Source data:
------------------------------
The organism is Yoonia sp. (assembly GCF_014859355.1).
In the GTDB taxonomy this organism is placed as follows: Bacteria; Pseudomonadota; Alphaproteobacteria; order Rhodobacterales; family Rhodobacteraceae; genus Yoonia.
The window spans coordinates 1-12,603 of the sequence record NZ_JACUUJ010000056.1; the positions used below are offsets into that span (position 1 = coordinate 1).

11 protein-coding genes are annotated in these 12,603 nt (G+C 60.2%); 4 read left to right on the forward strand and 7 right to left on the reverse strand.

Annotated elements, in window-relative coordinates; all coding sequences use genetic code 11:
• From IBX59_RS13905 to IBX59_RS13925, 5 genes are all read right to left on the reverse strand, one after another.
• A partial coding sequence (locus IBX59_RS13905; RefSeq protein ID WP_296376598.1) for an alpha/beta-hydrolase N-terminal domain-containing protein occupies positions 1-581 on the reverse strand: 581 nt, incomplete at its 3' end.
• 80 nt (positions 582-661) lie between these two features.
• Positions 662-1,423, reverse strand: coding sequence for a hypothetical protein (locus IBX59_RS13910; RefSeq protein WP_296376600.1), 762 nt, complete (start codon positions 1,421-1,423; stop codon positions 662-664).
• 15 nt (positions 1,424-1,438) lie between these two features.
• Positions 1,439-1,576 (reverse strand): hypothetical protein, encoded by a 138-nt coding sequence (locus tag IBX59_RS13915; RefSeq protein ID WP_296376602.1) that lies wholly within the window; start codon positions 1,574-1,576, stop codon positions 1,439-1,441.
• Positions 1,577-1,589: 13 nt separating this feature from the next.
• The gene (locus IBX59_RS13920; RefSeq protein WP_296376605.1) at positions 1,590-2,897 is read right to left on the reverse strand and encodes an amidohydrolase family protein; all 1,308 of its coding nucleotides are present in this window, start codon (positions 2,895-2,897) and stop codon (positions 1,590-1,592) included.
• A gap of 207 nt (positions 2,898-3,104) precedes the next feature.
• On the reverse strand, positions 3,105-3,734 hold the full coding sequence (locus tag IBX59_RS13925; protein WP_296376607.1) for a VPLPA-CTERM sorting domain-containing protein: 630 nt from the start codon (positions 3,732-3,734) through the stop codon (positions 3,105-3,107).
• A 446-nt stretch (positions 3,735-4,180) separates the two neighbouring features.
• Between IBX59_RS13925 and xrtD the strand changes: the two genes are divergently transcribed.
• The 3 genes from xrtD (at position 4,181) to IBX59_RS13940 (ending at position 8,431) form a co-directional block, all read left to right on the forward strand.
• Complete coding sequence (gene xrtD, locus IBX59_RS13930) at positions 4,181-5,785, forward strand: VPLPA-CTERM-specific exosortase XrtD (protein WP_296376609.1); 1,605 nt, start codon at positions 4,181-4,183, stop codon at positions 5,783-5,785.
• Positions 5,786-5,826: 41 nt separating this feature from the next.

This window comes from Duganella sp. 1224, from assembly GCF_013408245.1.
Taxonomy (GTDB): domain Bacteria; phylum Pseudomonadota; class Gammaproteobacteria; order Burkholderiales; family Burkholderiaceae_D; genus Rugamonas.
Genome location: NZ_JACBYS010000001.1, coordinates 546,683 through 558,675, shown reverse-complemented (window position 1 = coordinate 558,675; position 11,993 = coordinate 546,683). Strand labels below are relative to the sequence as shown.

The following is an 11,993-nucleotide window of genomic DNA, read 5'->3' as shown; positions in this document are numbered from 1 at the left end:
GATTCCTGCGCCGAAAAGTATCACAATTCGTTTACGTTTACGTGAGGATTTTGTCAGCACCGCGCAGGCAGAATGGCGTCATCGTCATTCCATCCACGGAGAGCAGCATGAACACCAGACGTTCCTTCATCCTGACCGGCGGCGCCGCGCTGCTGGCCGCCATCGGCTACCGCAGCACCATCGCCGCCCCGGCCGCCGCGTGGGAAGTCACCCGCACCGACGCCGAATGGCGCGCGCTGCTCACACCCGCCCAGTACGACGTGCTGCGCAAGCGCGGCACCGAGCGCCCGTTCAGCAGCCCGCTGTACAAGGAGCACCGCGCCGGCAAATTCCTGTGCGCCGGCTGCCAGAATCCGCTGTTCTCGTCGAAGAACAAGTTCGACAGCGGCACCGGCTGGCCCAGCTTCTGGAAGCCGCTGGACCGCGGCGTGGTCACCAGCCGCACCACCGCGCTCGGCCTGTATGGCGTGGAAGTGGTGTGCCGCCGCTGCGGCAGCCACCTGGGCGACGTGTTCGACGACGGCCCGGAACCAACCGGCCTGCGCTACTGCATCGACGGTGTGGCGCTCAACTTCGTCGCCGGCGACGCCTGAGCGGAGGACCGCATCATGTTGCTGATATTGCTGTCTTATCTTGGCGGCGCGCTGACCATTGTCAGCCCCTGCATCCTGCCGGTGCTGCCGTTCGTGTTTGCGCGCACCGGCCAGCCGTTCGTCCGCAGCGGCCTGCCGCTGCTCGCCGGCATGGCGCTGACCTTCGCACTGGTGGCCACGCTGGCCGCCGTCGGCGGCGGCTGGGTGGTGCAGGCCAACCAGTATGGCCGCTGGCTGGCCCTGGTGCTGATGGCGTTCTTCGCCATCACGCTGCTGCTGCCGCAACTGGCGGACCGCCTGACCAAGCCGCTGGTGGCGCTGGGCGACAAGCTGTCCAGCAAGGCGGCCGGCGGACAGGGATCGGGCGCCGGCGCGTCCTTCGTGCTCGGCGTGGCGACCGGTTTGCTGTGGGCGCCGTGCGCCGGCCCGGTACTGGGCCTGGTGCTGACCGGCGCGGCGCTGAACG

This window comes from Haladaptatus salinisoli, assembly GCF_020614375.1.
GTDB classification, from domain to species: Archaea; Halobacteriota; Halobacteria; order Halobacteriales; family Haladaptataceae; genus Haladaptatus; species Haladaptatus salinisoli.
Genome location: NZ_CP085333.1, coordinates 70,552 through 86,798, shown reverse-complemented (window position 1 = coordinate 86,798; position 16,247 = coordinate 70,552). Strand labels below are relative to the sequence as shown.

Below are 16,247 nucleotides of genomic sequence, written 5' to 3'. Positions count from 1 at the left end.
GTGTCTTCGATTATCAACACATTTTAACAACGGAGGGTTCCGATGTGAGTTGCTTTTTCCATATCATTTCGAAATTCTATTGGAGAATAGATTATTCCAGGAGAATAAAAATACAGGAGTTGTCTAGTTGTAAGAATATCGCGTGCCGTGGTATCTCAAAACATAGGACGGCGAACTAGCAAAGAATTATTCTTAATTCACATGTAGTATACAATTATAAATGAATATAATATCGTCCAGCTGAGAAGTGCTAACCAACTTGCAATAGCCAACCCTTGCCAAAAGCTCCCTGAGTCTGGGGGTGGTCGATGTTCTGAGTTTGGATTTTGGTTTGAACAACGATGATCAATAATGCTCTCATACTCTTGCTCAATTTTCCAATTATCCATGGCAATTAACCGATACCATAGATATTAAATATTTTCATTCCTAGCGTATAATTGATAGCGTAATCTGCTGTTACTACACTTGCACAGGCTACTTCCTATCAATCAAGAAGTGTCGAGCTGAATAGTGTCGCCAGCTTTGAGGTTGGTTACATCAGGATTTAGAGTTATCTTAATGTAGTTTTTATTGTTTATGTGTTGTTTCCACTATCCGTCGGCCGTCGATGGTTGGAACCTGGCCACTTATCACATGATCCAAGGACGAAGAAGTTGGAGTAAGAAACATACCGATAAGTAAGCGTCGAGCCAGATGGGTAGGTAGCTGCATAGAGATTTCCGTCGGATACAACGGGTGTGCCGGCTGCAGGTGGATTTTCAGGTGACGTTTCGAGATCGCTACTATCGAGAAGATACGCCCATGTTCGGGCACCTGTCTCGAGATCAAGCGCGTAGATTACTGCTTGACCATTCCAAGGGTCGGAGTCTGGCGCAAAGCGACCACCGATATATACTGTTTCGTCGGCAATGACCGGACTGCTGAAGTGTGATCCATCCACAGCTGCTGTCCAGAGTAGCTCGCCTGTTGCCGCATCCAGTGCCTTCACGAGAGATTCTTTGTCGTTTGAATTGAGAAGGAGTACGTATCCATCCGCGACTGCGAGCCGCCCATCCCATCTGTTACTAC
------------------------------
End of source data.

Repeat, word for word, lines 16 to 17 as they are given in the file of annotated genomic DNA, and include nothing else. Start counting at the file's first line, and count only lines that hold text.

• A 446-nt stretch (positions 3,735-4,180) separates the two neighbouring features.
• Between IBX59_RS13925 and xrtD the strand changes: the two genes are divergently transcribed.